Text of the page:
breakerslion said...

You have, I think, mistaken my comments for anti-consumerism. I can see how that could happen. I believe in buying what you want and can afford. I believe in celebrating milestones in people's lives, and showing love and caring through giving gifts, so long as that's not your only means of expression. I believe in hospitality, and family gatherings, so long as they are not an attempt to deny that the family is as dysfunctional as the Manson family and gets along like a sack of cats.

What I object to, is the frenetic attemts to prod me into impulse-buying cheesey products that cannot stand on their own merit. I object to the macroeconomic addiction to this seasonal infusion of money. I object to elevator-music versions of Christmas carols, the 1964 Vienna Boys Choir, Bing Crosby (still dead), and stale "Rock 'n Roll" Christmas cover tunes played over and over in an attempt to badger me into making a purchase.

As for the rest, I never said that the corporations and their stockholders didn't deserve a little happiness, I just don't like them counting on it so heavily. It makes it that much harder to dismantle this little fantasy land.

Hellbound Alleee said...

Wow, ok.

But I love elevator music versions of christmas carols. Have you pressed the play button on this page yet? You might be disappointed.

As I said before, you are not powerless over christmas. You do not have to buy crap, ever. You do not have to ever see a dysfunctinal family.

We might as well blame the sun for all of this, for obviously, Christmas was always going to happen, and this sort of celebrating was always going to happen. It's like complaining about the weather: everyone does it, but no one does anything about it.

I am going to do a show about this, and your complaints are part of what I've already planned on discussing. I accept that you are not anti-consumer, but you did imply businesses make you mad for prodding you at christmas. What should we do about that? Some people think advertising should be banned. Should we ban it at christmas?

I also will talk about this issue of feeling obligated to do other things--because everyone else does it, and because others make us feel that way, and how we can hardly blame the calendar for that as well. I want to talk about what people can do for themselves--which hopefully will ease any discomfort towards other's participation in trends that make us uncomfortable or well, sick.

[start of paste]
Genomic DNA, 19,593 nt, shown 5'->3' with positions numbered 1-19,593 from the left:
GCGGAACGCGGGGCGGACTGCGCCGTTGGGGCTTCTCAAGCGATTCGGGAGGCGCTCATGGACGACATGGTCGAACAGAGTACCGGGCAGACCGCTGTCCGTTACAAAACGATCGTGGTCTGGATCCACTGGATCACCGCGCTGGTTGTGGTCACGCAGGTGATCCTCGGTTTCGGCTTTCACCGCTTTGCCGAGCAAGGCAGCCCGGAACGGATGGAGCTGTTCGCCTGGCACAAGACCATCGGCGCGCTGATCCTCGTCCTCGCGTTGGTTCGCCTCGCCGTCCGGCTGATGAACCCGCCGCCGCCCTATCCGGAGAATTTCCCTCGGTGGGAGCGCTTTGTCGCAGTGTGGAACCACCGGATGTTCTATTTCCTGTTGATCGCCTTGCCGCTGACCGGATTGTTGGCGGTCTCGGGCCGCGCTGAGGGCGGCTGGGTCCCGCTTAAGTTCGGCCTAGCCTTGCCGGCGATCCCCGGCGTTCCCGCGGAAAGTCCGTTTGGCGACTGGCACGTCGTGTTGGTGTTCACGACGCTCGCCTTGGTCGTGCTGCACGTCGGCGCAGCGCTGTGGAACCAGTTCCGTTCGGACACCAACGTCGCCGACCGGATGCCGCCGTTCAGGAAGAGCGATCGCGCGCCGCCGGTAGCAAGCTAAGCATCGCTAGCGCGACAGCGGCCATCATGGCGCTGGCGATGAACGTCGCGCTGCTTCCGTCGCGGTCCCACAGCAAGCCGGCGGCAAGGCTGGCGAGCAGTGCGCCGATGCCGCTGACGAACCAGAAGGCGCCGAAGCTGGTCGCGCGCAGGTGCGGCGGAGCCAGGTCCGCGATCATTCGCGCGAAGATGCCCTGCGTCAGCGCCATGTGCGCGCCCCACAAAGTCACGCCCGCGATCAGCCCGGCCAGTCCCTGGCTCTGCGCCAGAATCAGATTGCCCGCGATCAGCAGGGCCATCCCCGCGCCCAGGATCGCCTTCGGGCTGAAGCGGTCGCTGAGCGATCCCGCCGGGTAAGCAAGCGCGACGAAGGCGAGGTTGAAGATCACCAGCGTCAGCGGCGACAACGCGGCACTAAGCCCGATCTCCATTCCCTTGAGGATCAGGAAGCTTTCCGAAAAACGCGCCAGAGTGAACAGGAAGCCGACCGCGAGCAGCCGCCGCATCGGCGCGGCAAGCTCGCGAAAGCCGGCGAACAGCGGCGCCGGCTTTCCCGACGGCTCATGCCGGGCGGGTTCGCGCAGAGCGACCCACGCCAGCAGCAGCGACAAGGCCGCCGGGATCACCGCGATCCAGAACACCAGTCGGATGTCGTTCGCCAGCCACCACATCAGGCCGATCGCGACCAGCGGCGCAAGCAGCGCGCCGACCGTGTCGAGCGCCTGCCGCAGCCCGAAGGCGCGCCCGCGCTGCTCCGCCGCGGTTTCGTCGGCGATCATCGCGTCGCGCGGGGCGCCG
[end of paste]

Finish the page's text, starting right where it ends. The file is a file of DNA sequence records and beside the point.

breakerslion said...

As you say, I am not powerless over it. I will never again succumb to the guilty motivation of buying someone else an expensive gift because I know they will be getting me one. I can't help but note this kind of holiday stress on the faces of others though, and I get why the suicide rate peaks at this time of year. Perhaps I come off cynical, but my point was, that Christmas is a HUGE commercial enterprise, and that is in the greater part responsible for its perpetuation. Every year, the same vocal minority shouts, "Put Christ back in Christmas", and every year another vocal minority shouts "Bah, Humbug!" Nothing changes.

I loved Christmas when I was a child. Now that I am older, I'm not sure I like some of the behaviors it teaches. I have seen friends without money that were incapable of saying "no" to the demands of their children, and thereby "ruining Christmas". Overall, my family was more sensible, and I still exchange gifts and warm feelings with friends and relatives. We also still find a handful of walnuts and a Naval orange preferable to say, chemical "cheez" and overgrown Slim Jims in a gift box, but "to each his/her own!"